As publishers find new ways to entice gamers to buy games, special-edition packaging is becoming more and more commonplace. Big-name releases in particular get gussied up in box sets or other fancy packaging with the intention of depriving gamers of even more of their cash.
Unfortunately for Microsoft, one popular game's casing could end up costing the company money. Halo 2, one of the best-selling games of all time, was released in two versions last year. In addition to the frills-free standard edition of the shooter, a limited collector's edition was also released. The latter featured bonus behind-the-scenes footage, art galleries, and commentary, all wrapped up neatly in a metallic case that housed two DVDs.
Glud & Marstrand, headquartered in Denmark, is suing Microsoft for breach of a nondisclosure agreement, according to reports in the European game press. In 2002, G&M offered its services to produce metal game cases for Microsoft, and the two signed NDAs and exchanged information.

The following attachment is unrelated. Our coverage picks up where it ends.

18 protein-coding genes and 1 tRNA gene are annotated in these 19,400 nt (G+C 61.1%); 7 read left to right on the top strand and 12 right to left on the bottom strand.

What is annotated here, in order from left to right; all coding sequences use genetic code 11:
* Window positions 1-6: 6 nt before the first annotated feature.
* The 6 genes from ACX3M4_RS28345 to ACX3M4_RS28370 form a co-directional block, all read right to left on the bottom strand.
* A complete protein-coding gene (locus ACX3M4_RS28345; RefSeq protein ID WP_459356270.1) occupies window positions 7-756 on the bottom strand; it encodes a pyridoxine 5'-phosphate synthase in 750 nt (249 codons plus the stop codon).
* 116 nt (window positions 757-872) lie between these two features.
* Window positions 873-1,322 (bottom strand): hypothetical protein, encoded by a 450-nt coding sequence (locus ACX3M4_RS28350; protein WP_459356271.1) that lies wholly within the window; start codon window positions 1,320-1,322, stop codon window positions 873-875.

The suit reportedly claims that G&M was contacted by Microsoft in 2003 and was looking for a company to produce metal packaging for the release of Halo 2. G&M claims that Microsoft sent its case proposals to Viva, a potential rival for the contract and not part of the NDA. According to reports, the Danish design firm alleges that its proprietary technology was used in a Viva case made for Halo 2 and that Microsoft and Viva are in cahoots. G&M is suing for damages and requesting an injunction against both Microsoft and Viva.